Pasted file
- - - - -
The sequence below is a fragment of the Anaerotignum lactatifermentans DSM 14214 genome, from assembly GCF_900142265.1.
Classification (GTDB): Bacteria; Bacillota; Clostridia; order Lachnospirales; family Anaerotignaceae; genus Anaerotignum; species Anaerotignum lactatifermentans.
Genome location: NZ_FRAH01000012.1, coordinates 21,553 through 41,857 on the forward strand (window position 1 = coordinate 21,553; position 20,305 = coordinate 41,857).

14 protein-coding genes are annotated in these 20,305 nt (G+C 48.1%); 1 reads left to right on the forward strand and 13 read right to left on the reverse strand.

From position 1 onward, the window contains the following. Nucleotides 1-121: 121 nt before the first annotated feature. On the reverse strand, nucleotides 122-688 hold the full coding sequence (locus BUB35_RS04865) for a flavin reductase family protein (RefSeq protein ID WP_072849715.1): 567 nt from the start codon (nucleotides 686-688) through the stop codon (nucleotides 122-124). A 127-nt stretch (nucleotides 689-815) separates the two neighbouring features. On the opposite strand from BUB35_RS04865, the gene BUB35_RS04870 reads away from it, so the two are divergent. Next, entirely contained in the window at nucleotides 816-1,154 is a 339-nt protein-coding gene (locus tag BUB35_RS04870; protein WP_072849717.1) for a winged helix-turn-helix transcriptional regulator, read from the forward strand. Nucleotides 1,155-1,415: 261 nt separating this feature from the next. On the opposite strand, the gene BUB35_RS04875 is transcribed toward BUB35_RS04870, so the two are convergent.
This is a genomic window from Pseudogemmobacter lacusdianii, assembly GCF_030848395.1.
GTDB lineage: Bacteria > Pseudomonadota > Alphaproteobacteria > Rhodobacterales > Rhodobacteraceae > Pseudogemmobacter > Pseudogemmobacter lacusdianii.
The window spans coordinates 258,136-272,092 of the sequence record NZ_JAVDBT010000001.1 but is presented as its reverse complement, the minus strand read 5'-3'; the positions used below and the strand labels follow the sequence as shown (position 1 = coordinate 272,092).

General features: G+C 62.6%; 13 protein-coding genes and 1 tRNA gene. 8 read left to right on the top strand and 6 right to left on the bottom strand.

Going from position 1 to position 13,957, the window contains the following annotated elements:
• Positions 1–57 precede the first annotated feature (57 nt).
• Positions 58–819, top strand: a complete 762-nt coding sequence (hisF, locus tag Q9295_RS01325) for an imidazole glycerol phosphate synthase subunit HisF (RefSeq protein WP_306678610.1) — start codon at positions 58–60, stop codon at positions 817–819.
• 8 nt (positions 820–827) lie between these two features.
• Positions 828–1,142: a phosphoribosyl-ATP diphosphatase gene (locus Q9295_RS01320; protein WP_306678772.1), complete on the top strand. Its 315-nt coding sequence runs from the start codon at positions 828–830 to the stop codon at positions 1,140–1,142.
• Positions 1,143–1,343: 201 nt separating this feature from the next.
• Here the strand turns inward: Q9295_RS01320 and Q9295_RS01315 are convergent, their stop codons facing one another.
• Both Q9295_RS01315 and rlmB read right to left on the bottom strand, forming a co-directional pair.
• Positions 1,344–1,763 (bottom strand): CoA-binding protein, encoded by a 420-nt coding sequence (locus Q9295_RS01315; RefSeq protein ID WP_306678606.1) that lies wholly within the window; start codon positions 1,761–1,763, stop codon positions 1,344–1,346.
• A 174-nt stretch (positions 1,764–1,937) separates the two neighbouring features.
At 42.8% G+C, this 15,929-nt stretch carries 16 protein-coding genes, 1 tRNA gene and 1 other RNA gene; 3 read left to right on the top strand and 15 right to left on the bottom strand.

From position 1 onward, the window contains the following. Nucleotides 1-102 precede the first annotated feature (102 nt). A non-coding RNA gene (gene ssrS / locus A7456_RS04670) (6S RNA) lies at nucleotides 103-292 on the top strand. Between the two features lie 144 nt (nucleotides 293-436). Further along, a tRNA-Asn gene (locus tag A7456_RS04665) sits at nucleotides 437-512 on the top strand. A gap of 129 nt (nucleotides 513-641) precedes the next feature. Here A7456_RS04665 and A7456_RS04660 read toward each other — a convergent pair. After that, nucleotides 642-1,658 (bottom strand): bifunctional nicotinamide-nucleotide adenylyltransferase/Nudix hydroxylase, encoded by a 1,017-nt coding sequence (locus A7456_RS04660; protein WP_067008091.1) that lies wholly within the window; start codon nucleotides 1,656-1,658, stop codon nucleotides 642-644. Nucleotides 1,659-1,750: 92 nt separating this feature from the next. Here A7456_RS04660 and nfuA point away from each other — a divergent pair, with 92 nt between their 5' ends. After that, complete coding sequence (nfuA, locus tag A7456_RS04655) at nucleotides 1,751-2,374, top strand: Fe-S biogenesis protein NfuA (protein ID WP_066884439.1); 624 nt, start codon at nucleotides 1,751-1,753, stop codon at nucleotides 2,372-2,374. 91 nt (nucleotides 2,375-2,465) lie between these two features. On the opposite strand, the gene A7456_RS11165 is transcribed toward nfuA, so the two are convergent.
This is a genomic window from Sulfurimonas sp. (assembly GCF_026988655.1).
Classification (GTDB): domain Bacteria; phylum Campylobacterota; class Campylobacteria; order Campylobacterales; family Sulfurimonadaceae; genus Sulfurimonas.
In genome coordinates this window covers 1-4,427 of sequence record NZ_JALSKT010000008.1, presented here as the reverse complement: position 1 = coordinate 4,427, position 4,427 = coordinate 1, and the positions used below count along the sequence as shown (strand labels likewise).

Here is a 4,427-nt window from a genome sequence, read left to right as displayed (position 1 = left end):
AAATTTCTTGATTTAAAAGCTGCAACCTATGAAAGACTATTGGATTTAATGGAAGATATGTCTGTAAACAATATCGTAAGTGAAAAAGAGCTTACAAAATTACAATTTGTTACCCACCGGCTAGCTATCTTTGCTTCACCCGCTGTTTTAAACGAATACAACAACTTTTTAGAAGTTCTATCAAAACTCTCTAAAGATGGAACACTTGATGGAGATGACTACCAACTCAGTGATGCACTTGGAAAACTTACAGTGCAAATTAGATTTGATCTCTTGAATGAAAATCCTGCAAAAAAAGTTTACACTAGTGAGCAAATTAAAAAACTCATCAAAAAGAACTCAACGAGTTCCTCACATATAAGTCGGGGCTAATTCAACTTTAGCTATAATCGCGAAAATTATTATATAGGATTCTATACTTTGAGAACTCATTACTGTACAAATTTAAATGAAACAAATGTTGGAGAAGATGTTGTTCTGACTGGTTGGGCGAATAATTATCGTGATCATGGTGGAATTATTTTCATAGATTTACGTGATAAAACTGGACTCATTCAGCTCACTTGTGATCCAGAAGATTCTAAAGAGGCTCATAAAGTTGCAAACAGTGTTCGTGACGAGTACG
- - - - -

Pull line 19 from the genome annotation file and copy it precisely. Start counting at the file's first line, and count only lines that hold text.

• A 174-nt stretch (positions 1,764–1,937) separates the two neighbouring features.